Wet Weather Driving
Tips for driving your electric car this winter
Is there anything more British than complaining about the weather?
Possibly not, other than talking about how rain automatically means more traffic jams. Driving in winter weather can be a bit of a headache, and here at Octopus Electric Vehicles we like to minimise those headaches, so voila: our guide to driving your EV in the cold and wet to get you through the winter!
There are a few things to be aware of when driving an EV in cold and/or icy conditions. Let’s quickly mention the torque, then talk about your tyres and their impact on range, before looking at the impact that cold conditions can have on your EV’s range.
We go into depth on a lot of the whys and wherefores below, but here is a quick summary if you’re looking for some quick top tips:
- Check your tyre pressure before leaving. The higher the pressure, the less your range will be impacted by the rain - keep that in mind when driving.
- Remember that even though in colder weather your pressure will drop quicker, you should never over inflate your tyres.
- Your range can shorten in the rain or in cold weather. With that in mind, make sure you’ve planned out a route with plenty of chargers along the way. Also be mindful of the fact that charging speeds may be slightly slower in the cold.
- Try to heat up your car before unplugging it in the morning - nominal battery temperature will ensure you can get the most range possible.
- Be gentle with any steering or wheel movements - they can have a bigger effect when it’s slippery out on the road!
Torque - the twisting force that pushes the wheels.
When the ground is slippery, either caused by rain or ice/snow, it’s crucial to be far more gentle with your torque as there’s a significantly reduced straight line grip. Contrastingly to petrol, the power is there instantly in an EV - meaning that, whilst the computer can help you more quickly, you should still be very careful when turning and accelerating or braking at the same time. Try to use regenerative braking as much as possible, as this won’t lock the wheels.
Moving on to the tyres: If tyres are pushing water out of their path, they’ll require more energy to do so. Accordingly, this will affect your range and so it’s doubly important to map out any long journeys and ensure you’ve planned out where you’ll be able to charge. Your range will also be affected by your tyre pressure. The lower the pressure (to a point) the more grip your tyres have on the road, which means you’ll need to use more energy to push it forward. If your tyres have higher pressure, they’ll have less grip and therefore less rolling resistance. It’s always important to constantly monitor your tyre pressure to make sure you’re not wasting energy, but even more so in bad weather. When your tyres are already having to work harder to push water out of their path, having a sub-optimal tyre pressure can compound the effect on your range. Remember, tyre treads don’t create grip, they help to ship water, mud, snow etc. away from the bits of rubber that need to touch the road.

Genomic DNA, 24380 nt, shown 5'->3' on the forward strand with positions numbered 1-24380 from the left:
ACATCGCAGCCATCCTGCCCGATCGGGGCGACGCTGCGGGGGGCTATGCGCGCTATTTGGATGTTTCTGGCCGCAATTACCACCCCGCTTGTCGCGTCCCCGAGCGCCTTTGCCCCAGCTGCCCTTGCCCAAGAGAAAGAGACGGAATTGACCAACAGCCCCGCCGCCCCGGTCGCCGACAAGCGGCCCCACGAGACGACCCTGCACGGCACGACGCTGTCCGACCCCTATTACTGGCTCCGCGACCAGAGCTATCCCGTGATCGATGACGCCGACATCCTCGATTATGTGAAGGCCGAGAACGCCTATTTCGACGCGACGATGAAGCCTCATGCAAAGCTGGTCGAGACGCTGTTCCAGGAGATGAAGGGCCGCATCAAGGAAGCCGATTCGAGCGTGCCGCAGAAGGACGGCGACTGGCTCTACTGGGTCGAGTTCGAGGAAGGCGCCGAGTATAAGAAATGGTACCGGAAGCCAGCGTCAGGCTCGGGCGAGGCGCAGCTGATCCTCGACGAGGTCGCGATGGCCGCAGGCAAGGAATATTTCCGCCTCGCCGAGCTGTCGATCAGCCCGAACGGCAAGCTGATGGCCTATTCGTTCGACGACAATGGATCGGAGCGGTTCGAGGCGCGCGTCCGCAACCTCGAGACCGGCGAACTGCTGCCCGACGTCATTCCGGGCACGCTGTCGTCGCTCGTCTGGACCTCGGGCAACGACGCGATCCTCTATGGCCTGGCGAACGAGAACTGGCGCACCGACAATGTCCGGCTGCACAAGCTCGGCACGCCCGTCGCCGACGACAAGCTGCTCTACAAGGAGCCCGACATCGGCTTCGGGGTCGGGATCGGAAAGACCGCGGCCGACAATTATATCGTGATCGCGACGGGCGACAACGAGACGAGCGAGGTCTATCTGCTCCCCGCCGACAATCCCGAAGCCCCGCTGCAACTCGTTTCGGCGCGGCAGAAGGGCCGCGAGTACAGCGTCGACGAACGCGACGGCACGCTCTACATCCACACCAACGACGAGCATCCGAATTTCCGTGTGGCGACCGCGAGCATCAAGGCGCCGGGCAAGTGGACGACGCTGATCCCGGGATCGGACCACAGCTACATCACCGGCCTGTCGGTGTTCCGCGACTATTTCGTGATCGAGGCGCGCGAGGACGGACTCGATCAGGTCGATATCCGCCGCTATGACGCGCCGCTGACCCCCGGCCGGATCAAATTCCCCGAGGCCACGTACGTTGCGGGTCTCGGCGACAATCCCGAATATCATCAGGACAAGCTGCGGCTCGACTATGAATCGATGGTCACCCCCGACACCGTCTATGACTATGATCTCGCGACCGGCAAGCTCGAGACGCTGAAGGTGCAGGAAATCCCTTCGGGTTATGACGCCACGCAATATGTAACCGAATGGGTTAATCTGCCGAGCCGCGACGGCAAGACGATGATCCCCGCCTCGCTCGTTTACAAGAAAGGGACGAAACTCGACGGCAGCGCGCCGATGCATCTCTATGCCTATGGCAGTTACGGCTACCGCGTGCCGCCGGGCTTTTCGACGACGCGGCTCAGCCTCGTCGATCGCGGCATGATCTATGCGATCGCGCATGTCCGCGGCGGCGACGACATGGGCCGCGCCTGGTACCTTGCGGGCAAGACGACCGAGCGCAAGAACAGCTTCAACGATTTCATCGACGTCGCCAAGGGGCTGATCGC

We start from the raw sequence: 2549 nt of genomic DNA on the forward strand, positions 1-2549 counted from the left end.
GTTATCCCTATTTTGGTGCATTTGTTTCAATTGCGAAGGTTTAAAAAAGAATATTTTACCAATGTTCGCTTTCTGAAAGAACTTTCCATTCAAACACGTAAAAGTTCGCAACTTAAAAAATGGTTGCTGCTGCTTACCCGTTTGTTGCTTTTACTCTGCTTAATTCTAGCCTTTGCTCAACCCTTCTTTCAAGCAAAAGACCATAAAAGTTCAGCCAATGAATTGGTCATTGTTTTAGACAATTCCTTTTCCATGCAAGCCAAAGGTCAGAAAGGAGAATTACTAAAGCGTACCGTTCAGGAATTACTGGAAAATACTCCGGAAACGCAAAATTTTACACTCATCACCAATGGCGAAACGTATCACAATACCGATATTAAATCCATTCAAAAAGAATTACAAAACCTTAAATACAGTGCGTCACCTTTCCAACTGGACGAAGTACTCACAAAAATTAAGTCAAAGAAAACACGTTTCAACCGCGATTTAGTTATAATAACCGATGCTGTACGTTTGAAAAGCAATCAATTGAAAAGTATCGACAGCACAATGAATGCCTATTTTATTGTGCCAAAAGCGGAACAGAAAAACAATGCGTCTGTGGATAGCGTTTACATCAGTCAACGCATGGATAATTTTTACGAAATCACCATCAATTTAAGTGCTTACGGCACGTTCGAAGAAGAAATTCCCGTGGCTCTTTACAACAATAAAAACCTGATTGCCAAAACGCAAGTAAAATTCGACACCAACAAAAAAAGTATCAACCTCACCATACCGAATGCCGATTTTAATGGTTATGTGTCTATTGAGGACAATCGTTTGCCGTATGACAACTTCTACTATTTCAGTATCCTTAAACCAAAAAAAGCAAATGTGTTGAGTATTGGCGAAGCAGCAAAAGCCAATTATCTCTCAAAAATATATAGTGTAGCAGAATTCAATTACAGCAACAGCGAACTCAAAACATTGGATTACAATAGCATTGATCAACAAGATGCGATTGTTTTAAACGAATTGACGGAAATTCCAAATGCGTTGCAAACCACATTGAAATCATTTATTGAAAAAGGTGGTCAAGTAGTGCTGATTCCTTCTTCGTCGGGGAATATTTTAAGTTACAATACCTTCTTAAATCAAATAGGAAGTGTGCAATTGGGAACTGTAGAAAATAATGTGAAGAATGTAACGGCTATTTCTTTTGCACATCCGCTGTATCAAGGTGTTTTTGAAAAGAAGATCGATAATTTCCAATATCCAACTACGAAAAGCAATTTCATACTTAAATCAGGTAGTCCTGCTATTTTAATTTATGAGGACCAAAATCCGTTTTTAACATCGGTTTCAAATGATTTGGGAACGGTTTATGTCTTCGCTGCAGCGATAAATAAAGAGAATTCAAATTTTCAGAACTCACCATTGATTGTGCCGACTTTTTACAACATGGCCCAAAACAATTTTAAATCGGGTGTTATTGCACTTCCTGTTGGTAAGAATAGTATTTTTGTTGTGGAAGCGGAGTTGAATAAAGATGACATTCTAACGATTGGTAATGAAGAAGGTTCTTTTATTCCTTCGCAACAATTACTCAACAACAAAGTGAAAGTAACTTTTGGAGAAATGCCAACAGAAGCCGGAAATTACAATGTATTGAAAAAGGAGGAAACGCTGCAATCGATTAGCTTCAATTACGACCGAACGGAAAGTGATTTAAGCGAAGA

Your driving style can have a significant effect however, so remember that if you want to get the most use out of your tyres then an aggressive driving style is not your friend.
Cold weather, charging and range
Returning to the topic of range, it’s important to be aware of the impact that cold weather can have on your electric car, and how you can mitigate the effects of this on your car’s range.
To help explain this, let's think about battery chemistry like a sponge inside a water bottle. The better the chemistry, the better the sponge. Think of the water in the water bottle as the electricity. As the sponge becomes cold, it gets stiffer and therefore harder to push energy out. Therefore, the sides of the water bottle become less flexible and, therefore, less able to get all the water out. As much as batteries don’t physically squeeze, the experience of a cold battery is extremely similar. This is why both Tesla and Kia - part of the Hyundai Group - have added heat pumps to their future vehicles.
Keeping the battery at a stable temperature helps prevent a reduction in battery efficiency, but obviously this takes energy to create. Heating your car to temperature while still plugged in over a long period of time (through its app or on the screen before leaving the car) will not only make it nice and cosy for when you get in, but will also get the battery to a working temperature before setting off on your journey, making it easier for the battery to give and receive energy. Heating your car this way will also mean that de-icing the front windscreen is a thing of the past, so there’s an added bonus! Once you set off on your journey, to get the most efficient performance it’s a good idea to turn off the AC and just use heated seats. One thing to bear in mind is that, if your battery is cold, it’s charge capacity will be lower. Whilst this means the battery will charge faster, the total range available will be reduced. This is definitely something to bear in mind in the colder months, as you don’t want to be caught out by reduced range! Again, making sure the battery is warm when you charge it is a great way to mitigate this.